Disturbing and alarming statistics were released by the Trinidad and Tobago Police Service on Thursday that 154 minors have run away from their homes in first seven months of 2022, with the majority of them being young girls.
While the nation has indeed grown wearily accustomed to seeing the almost daily notifications from the TTPS about the disappearance of a youngster, the magnitude of the problem was not fully explained until Thursday.
According to Assistant Supt Darryl Ramdass, who is attached to the Anti-Kidnapping Unit, many juveniles are reported missing after fleeing their homes because of family issues, as well as inappropriate sexual relations/acts between adults and children, fractured households, emotional pressure to perform academically and a lack of positive family social interaction.
The senior officer even said some of the cases are so severe that they take a profound toll on seasoned police investigators.
“It is disheartening at times to hear some of the stories...” Ramdass told the media during the TTPS’ media briefing.
But this revelation again highlights some of the worrying situations one of the nation’s most vulnerable groups has to confront.
Stories about abuse, both physical and sexual, have been well ventilated in recent months, especially in light of similar cases highlighted at state-run children’s homes across the country.
During the COVID-19 pandemic, tales about the emotional distress affecting youngsters, as well as the socioeconomic impact of the pandemic on children were also widespread.
Now, these issues and a host of others have been so dreadful that many minors are fleeing their parents/guardians’ homes - suggesting a deafening cry for help.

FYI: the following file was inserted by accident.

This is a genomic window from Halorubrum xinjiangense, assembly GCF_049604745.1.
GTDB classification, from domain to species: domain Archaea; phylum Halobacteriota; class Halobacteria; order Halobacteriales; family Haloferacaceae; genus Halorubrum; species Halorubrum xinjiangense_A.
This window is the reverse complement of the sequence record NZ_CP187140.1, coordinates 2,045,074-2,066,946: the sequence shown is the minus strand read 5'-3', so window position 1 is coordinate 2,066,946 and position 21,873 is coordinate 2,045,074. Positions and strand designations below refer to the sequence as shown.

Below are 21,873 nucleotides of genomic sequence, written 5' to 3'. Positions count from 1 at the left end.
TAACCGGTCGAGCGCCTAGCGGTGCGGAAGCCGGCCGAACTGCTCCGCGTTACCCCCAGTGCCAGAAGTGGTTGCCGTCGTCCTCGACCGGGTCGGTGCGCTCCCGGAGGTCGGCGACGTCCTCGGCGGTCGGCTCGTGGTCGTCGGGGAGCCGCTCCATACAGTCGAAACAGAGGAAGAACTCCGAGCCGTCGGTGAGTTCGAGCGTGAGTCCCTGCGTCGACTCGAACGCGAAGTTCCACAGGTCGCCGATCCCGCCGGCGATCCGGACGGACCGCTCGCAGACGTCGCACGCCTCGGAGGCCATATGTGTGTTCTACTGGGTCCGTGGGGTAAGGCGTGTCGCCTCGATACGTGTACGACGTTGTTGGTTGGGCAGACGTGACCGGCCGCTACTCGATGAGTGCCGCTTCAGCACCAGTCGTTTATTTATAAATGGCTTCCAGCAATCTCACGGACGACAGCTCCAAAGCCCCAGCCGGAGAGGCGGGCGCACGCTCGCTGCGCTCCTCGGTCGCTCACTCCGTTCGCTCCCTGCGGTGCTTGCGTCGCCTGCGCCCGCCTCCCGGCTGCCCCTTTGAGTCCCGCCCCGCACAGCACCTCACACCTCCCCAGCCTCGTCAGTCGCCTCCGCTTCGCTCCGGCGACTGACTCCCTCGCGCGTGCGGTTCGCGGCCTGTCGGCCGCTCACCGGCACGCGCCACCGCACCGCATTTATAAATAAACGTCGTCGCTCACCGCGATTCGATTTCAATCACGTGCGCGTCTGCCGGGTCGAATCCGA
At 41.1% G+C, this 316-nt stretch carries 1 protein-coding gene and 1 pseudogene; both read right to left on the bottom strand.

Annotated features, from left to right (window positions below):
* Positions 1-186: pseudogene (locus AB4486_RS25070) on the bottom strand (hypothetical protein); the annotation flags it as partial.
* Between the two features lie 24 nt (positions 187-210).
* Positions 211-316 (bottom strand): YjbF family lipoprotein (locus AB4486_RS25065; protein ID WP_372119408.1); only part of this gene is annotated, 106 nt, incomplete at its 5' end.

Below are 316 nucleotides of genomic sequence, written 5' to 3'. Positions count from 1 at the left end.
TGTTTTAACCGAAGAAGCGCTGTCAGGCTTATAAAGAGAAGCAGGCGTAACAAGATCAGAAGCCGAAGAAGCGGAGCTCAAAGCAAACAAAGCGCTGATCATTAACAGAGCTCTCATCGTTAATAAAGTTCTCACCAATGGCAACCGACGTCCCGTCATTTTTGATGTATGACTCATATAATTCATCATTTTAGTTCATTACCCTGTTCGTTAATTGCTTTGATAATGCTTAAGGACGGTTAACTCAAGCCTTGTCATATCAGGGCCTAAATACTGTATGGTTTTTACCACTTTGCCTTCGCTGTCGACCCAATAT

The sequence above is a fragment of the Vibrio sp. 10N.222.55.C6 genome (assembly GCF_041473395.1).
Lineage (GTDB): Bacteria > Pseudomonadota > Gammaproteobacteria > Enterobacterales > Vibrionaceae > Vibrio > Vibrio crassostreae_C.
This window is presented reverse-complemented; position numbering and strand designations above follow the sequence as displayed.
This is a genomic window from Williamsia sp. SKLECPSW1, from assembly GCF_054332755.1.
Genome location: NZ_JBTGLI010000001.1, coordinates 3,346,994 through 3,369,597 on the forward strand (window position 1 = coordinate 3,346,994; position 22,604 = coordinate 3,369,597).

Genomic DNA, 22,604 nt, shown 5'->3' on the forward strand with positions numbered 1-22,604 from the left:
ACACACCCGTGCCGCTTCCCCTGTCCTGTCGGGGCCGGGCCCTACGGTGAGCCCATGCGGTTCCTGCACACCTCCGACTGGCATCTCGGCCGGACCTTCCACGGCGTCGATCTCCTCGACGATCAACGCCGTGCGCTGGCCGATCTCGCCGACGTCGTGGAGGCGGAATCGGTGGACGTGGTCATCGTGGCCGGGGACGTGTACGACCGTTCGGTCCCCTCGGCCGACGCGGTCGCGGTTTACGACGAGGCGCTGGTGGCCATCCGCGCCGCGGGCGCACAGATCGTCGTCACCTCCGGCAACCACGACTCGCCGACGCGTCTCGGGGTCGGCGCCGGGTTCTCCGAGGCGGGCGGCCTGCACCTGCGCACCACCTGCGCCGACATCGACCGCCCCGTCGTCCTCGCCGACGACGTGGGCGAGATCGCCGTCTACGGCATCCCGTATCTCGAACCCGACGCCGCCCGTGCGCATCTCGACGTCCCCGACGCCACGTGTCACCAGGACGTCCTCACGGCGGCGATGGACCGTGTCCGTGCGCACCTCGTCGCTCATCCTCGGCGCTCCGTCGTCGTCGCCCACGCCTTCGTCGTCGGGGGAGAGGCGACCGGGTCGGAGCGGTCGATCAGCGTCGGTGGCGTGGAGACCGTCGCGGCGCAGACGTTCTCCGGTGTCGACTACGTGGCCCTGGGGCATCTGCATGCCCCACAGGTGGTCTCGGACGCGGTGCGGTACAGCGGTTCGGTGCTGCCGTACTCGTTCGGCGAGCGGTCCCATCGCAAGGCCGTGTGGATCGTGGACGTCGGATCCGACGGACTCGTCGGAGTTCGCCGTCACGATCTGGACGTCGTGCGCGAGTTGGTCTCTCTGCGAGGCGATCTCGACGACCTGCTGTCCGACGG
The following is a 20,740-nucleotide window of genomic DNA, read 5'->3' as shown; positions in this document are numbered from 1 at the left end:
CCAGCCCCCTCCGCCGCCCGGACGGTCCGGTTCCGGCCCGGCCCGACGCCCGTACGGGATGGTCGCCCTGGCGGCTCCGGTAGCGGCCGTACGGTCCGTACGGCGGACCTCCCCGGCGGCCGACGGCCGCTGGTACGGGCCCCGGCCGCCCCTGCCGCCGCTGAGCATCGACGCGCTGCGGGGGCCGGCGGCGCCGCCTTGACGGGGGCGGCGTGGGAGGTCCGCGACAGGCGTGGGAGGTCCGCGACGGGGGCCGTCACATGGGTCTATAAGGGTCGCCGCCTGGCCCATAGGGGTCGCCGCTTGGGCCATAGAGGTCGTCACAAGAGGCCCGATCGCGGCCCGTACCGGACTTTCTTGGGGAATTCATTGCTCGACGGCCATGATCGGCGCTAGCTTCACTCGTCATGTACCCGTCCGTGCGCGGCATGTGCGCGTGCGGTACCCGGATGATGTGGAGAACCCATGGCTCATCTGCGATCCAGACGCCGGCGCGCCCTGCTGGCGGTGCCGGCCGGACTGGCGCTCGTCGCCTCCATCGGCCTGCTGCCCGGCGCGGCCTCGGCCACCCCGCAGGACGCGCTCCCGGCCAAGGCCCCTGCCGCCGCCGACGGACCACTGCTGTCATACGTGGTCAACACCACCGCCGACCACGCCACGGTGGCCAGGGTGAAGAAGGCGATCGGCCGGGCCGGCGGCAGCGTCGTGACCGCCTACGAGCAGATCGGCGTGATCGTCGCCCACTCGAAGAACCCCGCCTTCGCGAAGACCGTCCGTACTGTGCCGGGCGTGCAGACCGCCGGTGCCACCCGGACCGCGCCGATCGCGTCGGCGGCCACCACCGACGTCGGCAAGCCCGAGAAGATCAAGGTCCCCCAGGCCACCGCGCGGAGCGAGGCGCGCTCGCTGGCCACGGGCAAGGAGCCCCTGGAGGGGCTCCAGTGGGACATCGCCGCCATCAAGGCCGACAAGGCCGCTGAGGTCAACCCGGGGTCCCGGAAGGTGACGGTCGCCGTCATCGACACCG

Yet, the social interventions continue to be too little, too late, often coming when a problem has not only reared its head but left a trail of trauma on a child.
This is why the old adage of ‘it takes a village to raise a child’ is relevant now more than ever before.
Teachers, neighbours, relatives and religious leaders are regarded as those who are supposed to keep an eye out for children, taking note of any changes in their behaviour, physical and mental state. Reporting these changes to law enforcement or State authorities for investigation is of paramount importance.
However, there must be more rigorous and robust inquiries when it comes to complaints by children or about their well-being in the home environment.
Those state workers tasked with keeping children safe must take care to conduct more follow-up visits and probes and hasten to remove children out of homes - away from potential danger - until the situation is resolved and their safety assured.
If we are to learn anything from the recent scandals surrounding the Robert Sabga Report and the Judith Jones Report into incidents at state-run children’s homes, it is that we cannot ignore or turn a blind eye to the complaints and plight of children.
We owe it to them and to the future of the country to ensure they have a solid foundation to start their life’s journey filled with love, peace and stability.